President Donald Trump’s charitable foundation, which last year affirmed and admitted violating federal rules on “self-dealing,” is in the process of shuttering itself down.
In a statement received by NBC News, a spokesperson for the Trump Foundation confirmed that it is being shuttered. “The foundation continues to cooperate with the New York Attorney General’s Charities Division, and as previously announced by the President, his advisers are working with the Charities Division to wind up the affairs of the Foundation,” the statement reads.
“The Foundation looks forward to distributing its remaining assets at the earliest possible time to aid numerous worthy charitable organizations,” the statement adds.
From sources, the Trump Foundation transferred “income or assets to a disqualified person.” That disqualified person could be Trump, his family or his businesses, The Postreported.
Last December, Trump pledged he would shut down his foundation to avoid conflicts of interest.
In 2016, his charity violated federal rules on “self-dealing,” in which nonprofit leaders give some of their charity’s money to themselves, their businesses or their families. The foundation stopped attempting to receive donations in October 2016.
By the end of 2016, the Trump Foundation was worth about $970,000,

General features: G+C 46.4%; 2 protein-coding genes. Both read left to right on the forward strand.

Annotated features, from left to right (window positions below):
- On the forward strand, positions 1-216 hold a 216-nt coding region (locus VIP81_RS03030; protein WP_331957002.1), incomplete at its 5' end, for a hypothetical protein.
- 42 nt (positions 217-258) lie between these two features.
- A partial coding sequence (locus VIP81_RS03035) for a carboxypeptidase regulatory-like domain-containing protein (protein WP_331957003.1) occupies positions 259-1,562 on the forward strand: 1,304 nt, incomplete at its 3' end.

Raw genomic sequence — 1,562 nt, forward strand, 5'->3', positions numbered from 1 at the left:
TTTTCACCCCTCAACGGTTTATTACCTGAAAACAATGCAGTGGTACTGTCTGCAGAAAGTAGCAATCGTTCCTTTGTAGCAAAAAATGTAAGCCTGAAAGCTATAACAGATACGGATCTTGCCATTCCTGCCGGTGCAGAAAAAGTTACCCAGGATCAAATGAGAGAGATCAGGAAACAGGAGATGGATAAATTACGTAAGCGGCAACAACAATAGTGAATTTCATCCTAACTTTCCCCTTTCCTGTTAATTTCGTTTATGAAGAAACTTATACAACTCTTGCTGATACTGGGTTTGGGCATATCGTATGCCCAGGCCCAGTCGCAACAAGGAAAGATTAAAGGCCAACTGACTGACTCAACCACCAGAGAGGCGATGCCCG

It is reported, last year, Trump had used the charity for questionable purposes, including to make a political contribution, to settle legal matters involving his for-profit companies and to buy a large portrait of himself that he hung at one of his golf resorts.
Amanda Miller, a spokeswoman for the Trump Organization, said Monday that Trump’s foundation is cooperating with the investigation. During the probe, the foundation cannot raise money or give it away.
A spokesperson for the New York state attorney general’s office that the foundation cannot shut down while it is currently under investigation, which could potentially complicate the dissolution.
New York Attorney General Eric Schneiderman ordered the foundation to stop soliciting contributions in October 2016, and Trump later announced that he intended to dissolve the foundation in order to avoid conflicts of interest.
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